From Mission Field to Mission Force
The Association grew in its ministries with the churches. Seminary Extension became an important training program for local ministers. Miss Anna Mae worked with the Association missionaries to strengthen Vacation Bible Schools and missions awareness in the churches. Rev. Dawley Maynor, a local Lumbee, came to Burnt Swamp Association in 1958 and led the Association as its missionary for ten years. He enjoyed good relationships with Baptist State Convention leaders and strengthened Burnt Swamp Association’s ties with the Baptist State Convention. Supported greatly by Home Mission Board funding, Rev. Tony Brewington assumed leadership as Director of Missions upon Rev. Dawley Maynor’s departure. Rev. Brewington was seminary educated, visionary and energetic.
Having no central office location, he led the Burnt Swamp churches to construct a modern Association office building in 1974. The Association’s involvement in missions outreach beyond itself concentrated on Indian reservations in the west. Rev. Brewington introduced the Association to mission projects in Oklahoma, Mississippi, New Mexico and South Dakota. He maintained a Seminary Extension curriculum for ministers and provided church leader training for deacons and other church leaders.
During his years, some churches began to provide their pastors with full time support. That number has never exceeded more than twenty percent of the churches. He devoted part of his time to promoting missions on behalf of the Home Mission Board as well. His seventeen years of leadership brought growth in the churches’ understanding of mission involvement and mission support. He also prepared the Association for its next step of development in its organization life. Burnt Swamp Association had to become self-supporting, responsible for fully funding its staff and ministries. Ethnic pride was an obvious theme running throughout the Association’s history and the Association prepared to prove to Southern Baptists that the years of Home Mission Board support was not in vain.
The perception of Burnt Swamp Association as the mission field for Southern Baptists was changing. They were destined to become full partners as a missionary force in evangelism and missions of the denomination.
A MISSIONARY FORCE
Understanding of the partnership between Burnt Swamp Association churches and the larger Southern Baptist Convention improved. Rev. Cummings served as a Baptist State Convention of North Carolina leader when elected to serve as the Convention president in 1999, the first Indian ever elected to that office. Burnt Swamp Baptists saw themselves as full partners in the work of Southern Baptists as never before. The Southern Baptist denomination reflects a growing diversity of racial and ethnic people in America, and so does Burnt Swamp Association. Indian communities are growing in eastern North Carolina but the neighborhoods also include people of other backgrounds. Indian churches are not nearly as homogeneous as merely twenty-five years ago. Indigenous leaders in Burnt Swamp churches, both lay and clergy continue to oversee the life of the congregations. Two pastors among the seventy are Anglo.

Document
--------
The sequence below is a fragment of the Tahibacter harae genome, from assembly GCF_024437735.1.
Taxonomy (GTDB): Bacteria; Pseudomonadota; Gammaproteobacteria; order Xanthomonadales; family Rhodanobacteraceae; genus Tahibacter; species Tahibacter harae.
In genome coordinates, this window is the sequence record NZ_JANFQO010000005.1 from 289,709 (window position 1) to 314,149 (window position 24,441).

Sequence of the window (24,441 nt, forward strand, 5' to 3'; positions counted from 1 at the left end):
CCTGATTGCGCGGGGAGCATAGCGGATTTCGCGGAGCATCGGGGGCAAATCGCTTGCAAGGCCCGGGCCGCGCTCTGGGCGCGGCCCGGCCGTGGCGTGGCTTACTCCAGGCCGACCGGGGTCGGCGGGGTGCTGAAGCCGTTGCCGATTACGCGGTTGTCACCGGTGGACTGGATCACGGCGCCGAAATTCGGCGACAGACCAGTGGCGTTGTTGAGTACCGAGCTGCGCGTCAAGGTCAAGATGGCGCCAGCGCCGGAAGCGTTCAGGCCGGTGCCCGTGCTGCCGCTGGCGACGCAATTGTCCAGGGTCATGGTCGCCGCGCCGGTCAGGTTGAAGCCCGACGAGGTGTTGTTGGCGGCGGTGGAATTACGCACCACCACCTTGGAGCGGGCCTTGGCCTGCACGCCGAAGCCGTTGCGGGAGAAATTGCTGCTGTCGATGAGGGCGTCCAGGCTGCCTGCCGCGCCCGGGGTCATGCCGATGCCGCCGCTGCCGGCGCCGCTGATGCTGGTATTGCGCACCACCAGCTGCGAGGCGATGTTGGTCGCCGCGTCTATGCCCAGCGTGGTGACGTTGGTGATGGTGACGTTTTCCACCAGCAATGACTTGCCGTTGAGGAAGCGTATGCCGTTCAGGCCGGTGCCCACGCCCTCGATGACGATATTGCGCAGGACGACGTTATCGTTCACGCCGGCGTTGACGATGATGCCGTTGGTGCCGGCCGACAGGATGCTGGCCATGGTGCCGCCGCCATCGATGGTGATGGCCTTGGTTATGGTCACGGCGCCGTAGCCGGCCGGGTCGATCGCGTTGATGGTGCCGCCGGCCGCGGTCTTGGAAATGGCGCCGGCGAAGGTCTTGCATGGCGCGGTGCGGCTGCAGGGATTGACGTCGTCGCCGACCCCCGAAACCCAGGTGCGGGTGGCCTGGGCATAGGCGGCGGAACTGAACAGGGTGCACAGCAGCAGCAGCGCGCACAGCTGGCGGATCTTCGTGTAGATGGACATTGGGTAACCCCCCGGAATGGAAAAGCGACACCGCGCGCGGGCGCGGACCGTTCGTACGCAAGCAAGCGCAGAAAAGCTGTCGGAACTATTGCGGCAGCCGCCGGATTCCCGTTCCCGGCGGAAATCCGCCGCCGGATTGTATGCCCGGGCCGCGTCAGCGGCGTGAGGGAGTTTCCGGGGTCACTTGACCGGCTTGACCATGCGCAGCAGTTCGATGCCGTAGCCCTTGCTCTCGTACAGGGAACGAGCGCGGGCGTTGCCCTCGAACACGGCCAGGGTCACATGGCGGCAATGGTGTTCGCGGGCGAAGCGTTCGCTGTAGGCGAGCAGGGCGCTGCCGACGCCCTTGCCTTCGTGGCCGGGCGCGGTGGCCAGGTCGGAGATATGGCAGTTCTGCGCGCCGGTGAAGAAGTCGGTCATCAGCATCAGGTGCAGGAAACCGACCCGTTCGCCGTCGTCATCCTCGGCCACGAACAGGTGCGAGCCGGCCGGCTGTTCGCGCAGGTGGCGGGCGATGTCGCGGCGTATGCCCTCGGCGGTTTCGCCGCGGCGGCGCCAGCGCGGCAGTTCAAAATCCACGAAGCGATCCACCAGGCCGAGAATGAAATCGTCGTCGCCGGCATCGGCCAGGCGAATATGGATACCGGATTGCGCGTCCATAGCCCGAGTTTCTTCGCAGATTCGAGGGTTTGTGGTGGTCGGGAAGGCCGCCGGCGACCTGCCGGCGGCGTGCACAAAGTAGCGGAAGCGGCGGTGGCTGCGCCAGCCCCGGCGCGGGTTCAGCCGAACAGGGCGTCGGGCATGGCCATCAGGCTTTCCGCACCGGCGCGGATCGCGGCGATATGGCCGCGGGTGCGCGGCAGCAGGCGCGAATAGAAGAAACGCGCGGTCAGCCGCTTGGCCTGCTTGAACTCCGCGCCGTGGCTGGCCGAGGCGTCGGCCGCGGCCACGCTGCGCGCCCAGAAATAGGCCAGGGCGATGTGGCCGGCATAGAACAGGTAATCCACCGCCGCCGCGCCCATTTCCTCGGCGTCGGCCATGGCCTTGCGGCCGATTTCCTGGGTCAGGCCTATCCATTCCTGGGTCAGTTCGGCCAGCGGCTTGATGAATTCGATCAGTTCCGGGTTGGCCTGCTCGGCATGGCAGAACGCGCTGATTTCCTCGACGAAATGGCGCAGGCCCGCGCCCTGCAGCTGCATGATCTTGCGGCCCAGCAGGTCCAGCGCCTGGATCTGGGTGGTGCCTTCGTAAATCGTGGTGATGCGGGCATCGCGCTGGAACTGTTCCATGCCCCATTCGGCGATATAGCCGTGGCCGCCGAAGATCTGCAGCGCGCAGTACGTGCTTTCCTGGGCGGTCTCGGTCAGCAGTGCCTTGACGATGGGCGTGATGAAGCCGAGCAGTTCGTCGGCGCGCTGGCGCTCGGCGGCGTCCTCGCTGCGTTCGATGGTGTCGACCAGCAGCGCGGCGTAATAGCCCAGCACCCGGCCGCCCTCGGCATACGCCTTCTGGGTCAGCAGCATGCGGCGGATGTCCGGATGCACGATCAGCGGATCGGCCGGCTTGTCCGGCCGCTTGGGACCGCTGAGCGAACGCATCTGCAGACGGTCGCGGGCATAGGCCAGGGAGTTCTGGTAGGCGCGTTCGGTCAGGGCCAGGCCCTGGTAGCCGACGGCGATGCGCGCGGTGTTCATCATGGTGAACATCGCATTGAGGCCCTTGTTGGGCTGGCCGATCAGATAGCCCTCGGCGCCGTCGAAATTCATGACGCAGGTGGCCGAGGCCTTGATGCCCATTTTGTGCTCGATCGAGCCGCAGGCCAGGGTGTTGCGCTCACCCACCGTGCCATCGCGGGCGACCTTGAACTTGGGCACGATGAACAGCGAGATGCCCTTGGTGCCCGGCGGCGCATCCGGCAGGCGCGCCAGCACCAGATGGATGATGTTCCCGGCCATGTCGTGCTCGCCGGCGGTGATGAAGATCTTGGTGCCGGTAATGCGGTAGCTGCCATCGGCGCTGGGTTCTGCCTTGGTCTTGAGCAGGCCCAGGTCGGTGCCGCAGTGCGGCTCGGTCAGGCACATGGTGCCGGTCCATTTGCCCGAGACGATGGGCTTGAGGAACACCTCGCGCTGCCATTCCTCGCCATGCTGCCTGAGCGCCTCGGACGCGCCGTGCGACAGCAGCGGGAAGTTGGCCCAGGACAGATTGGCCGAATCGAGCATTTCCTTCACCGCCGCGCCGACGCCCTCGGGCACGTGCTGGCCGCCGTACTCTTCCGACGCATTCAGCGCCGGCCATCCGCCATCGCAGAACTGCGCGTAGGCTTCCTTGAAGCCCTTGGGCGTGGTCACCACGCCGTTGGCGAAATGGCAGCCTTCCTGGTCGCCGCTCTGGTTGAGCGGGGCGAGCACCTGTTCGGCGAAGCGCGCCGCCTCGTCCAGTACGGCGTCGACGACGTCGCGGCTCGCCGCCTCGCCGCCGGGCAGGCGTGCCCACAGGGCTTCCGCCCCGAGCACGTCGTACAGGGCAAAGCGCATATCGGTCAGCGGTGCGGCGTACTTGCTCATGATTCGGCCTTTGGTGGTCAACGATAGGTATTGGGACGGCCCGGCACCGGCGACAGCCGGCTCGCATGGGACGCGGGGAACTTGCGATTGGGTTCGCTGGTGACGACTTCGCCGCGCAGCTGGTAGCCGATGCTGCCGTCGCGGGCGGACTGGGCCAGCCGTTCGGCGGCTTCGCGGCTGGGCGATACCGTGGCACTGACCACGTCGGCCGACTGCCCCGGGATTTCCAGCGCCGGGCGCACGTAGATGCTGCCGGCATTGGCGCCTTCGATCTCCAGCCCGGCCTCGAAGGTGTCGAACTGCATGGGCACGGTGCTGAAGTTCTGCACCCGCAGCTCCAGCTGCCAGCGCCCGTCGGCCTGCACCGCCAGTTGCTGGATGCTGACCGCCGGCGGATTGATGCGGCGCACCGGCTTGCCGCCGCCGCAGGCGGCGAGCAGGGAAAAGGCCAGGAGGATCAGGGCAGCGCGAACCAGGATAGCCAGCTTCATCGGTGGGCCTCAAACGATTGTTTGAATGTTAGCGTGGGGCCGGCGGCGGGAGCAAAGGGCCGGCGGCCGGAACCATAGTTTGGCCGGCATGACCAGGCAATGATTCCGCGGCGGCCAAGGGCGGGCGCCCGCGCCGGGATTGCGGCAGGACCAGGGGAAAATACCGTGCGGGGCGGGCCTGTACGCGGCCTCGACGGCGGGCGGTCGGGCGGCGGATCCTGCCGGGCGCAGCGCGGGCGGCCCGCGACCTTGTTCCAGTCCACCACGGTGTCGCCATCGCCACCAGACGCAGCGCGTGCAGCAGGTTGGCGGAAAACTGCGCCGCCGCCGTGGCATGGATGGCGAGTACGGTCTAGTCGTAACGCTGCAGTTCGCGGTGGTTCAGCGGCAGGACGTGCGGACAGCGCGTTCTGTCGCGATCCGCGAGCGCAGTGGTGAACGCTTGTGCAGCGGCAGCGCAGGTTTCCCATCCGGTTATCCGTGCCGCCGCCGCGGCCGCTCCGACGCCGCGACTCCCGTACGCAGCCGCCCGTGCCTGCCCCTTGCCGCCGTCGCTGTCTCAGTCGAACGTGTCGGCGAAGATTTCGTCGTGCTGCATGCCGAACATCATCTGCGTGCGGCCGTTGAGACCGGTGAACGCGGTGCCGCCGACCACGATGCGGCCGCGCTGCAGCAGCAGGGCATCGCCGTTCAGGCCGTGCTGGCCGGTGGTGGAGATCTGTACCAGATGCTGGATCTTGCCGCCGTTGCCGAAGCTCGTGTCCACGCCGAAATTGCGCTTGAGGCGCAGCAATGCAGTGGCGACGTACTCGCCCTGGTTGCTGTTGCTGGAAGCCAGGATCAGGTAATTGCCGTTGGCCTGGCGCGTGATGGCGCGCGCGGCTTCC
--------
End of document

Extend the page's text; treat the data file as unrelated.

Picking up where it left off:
The neighboring Robeson Association (White) now has two pastors that are Indians originally from Burnt Swamp Association background. After nearly one hundred and thirty years as a fellowship of Indian Baptist churches, Burnt Swamp Association may hold distinction as the oldest organization of Baptist churches for Indians. The Association struggled to organize but grew as an organization exclusively for Indian churches and Indian people. It grows more apparent that while a uniform "Indian only" experience portrays the past, growing multicultural diversity lies in the future for Burnt Swamp Association churches.
Rev. Mike Cummings
Rev. Mike Cummings accepted the call to the Association as Missions Director in 1988, a position fully funded by the Association churches apart from any Home Mission Board support. His wife had been employed by the Association as office secretary for ten years prior to his coming. Additional staff during the 1990’s assisted with Christian community ministries and church development. He continued to build upon the Association’s commitment to mission work among Indian reservation communities in the mid-west and western United States. Mission teams from the churches multiplied. An increasing number of ministers from the Association churches sought seminary training. Churches’ involvement in the affairs of the Baptist State Convention increased.